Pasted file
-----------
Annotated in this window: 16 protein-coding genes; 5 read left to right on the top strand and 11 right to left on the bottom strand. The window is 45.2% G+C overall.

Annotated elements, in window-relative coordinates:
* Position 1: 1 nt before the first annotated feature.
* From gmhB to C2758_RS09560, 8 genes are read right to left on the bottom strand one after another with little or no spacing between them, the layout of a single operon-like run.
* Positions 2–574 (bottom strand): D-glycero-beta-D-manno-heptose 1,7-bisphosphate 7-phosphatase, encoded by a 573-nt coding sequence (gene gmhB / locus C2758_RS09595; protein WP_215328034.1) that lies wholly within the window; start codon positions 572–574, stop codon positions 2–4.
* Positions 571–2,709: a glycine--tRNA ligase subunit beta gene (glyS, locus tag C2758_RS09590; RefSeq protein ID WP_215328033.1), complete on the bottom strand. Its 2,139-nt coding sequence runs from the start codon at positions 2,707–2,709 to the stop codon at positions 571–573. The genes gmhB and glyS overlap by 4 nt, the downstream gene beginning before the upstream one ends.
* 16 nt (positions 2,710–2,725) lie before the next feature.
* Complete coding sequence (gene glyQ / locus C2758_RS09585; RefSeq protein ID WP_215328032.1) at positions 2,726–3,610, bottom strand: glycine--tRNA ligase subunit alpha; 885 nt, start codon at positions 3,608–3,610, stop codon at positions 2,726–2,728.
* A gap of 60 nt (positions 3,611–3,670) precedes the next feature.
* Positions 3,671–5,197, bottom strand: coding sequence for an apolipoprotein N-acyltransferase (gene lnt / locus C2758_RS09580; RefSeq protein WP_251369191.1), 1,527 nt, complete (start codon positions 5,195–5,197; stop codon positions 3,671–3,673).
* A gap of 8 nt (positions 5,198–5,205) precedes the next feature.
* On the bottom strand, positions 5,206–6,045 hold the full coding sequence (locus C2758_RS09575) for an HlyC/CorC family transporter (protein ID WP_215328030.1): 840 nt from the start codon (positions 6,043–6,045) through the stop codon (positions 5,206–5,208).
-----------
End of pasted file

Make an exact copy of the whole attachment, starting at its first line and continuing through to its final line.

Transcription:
Annotated in this window: 16 protein-coding genes; 5 read left to right on the top strand and 11 right to left on the bottom strand. The window is 45.2% G+C overall.

Annotated elements, in window-relative coordinates:
* Position 1: 1 nt before the first annotated feature.
* From gmhB to C2758_RS09560, 8 genes are read right to left on the bottom strand one after another with little or no spacing between them, the layout of a single operon-like run.
* Positions 2–574 (bottom strand): D-glycero-beta-D-manno-heptose 1,7-bisphosphate 7-phosphatase, encoded by a 573-nt coding sequence (gene gmhB / locus C2758_RS09595; protein WP_215328034.1) that lies wholly within the window; start codon positions 572–574, stop codon positions 2–4.
* Positions 571–2,709: a glycine--tRNA ligase subunit beta gene (glyS, locus tag C2758_RS09590; RefSeq protein ID WP_215328033.1), complete on the bottom strand. Its 2,139-nt coding sequence runs from the start codon at positions 2,707–2,709 to the stop codon at positions 571–573. The genes gmhB and glyS overlap by 4 nt, the downstream gene beginning before the upstream one ends.
* 16 nt (positions 2,710–2,725) lie before the next feature.
* Complete coding sequence (gene glyQ / locus C2758_RS09585; RefSeq protein ID WP_215328032.1) at positions 2,726–3,610, bottom strand: glycine--tRNA ligase subunit alpha; 885 nt, start codon at positions 3,608–3,610, stop codon at positions 2,726–2,728.
* A gap of 60 nt (positions 3,611–3,670) precedes the next feature.
* Positions 3,671–5,197, bottom strand: coding sequence for an apolipoprotein N-acyltransferase (gene lnt / locus C2758_RS09580; RefSeq protein WP_251369191.1), 1,527 nt, complete (start codon positions 5,195–5,197; stop codon positions 3,671–3,673).
* A gap of 8 nt (positions 5,198–5,205) precedes the next feature.
* On the bottom strand, positions 5,206–6,045 hold the full coding sequence (locus C2758_RS09575) for an HlyC/CorC family transporter (protein ID WP_215328030.1): 840 nt from the start codon (positions 6,043–6,045) through the stop codon (positions 5,206–5,208).